How are layers blended?
For other areas of use, simply imagine simple masked object points (e.g., Deformers) or point weighting (e.g., Vertex Maps) instead of offset clones.
Blending colors and vectors is done analogously.
Since several Fields can be implemented simultaneously, they have to be combined with one another. This is done as follows in the respective Field list:
Pictured is a Matrix object that is affected by 4 Fields (the Fields are in a Plain Effector that raises the clones by 100cm, the value trim for the Field list from 0%-100% is disabled; Icon bottom right). Note the various Blending modes (strength always set to 100%).
What exactly do the Blending modes calculate?
Example: 2 intersecting Spherical Fields:
The red position lies within both Fields. A value can be ascertained (sampled) for each Field. The Spherical Field a ascertains a value of 0.1 and the Spherical Field b a value of 0.6. Both of these values will - depending on the Blending mode defined - be added, subtracted, multiplied, etc. Imagine many clone or point positions to be sampled for the red position, to which a corresponding effect will be added.
Of course, there are not only geometric Fields. There are also others such as the Step Field, which does not ascertain values from the center to an outer radius but does so based on the numbering of object points or clone numbers. Other Fields ascertain a value from animation times and the Random Field calculates random values.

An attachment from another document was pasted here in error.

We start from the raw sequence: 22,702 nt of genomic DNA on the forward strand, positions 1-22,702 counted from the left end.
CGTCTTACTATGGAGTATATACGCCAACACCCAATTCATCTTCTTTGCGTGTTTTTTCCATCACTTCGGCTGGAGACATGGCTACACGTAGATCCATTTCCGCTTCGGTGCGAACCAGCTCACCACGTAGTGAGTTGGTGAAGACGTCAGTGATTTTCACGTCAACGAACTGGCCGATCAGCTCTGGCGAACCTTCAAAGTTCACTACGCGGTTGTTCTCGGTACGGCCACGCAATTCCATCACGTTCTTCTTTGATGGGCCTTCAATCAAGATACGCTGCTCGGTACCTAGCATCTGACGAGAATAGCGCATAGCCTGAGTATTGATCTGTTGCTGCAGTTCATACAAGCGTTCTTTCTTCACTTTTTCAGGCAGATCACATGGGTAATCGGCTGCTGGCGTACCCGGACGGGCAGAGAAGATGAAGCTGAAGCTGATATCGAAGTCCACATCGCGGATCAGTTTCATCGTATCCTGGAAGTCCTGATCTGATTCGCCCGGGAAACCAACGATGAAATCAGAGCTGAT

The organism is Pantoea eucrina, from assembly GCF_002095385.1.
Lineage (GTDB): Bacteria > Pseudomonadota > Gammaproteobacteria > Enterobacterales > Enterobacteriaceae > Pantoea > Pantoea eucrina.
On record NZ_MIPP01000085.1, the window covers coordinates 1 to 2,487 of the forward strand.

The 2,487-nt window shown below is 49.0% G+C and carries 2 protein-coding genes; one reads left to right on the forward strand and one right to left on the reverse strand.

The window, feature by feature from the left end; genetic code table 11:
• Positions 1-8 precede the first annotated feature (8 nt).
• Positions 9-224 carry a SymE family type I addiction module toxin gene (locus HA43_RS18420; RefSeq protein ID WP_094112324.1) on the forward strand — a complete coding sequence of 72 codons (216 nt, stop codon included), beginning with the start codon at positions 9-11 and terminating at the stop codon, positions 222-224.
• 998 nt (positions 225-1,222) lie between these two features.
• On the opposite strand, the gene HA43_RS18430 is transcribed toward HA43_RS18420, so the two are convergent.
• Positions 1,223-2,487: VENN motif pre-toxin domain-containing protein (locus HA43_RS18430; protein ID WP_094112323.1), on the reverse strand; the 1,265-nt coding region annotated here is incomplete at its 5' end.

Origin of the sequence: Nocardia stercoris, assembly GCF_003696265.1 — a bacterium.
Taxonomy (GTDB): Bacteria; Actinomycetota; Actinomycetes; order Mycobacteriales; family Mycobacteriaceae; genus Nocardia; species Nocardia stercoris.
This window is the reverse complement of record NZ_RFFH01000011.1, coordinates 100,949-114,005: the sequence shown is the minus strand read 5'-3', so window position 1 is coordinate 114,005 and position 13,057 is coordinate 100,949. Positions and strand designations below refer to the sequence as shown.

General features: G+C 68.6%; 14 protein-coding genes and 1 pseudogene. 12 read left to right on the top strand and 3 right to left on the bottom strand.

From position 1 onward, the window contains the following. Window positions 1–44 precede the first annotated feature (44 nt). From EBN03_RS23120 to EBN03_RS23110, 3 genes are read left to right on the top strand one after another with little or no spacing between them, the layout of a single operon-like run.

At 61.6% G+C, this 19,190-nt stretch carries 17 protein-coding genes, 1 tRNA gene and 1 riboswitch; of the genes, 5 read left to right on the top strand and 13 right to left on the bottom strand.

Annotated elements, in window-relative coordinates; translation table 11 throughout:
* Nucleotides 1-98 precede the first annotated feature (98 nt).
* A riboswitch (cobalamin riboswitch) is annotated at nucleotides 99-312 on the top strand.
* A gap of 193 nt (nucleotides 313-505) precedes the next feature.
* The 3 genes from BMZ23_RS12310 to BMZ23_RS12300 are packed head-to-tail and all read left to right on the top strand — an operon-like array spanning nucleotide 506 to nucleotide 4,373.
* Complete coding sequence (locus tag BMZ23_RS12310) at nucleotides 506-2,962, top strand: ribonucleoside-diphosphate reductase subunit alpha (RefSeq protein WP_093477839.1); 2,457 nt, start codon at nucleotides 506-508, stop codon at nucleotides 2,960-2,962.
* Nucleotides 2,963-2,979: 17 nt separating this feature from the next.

All of these Fields’ values are combined to an overall result to create a final effect.
Sometimes you will find drop-down sub-folders for certain Fields or Layers (e.g., Radial Field or Time Layer), as in the example below for the Time Field Layer:
This sub-folder can even be made a subordinate of a sub-field. Explicitly for this value (and not for the entire layer), separate Fields can be defined that only affect the distribution of values for this setting.
If the Field objects in the Object Manager are selected, these will have an additional tab with the name of the sub-field setting to be affected. This does not apply to Field and Modifier Layers because these are not listed as separate objects in the Object Manager and only exist in the Fields list. It doesn’t make a difference if you generate sub-fields for Field objects via this tab or directly in the Fields list - both lists are identical/synchronized and only look differently.
Shift + clicking on a sub-folder will make newly created Fields and Layers subordinate to this folder.
Compared to Cinema 4D R20, you have a much better overview of the sub-fields being used.
General Tips and Tricks
’Reading’ a Field scene
If you open a scene that contains multiple Fields, it can be difficult to understand because of the many dependencies that cannot be sorted out in the Object Manager. In this case you can do the following:
Fields and MoGraph Effectors
Fields are a further development of the falloff function, e.g., for Effectors, from previous Cinema 4D versions (<R20): By moving the falloff, position, expansion and other new functions to Fields, these can in turn be linked with any Effector: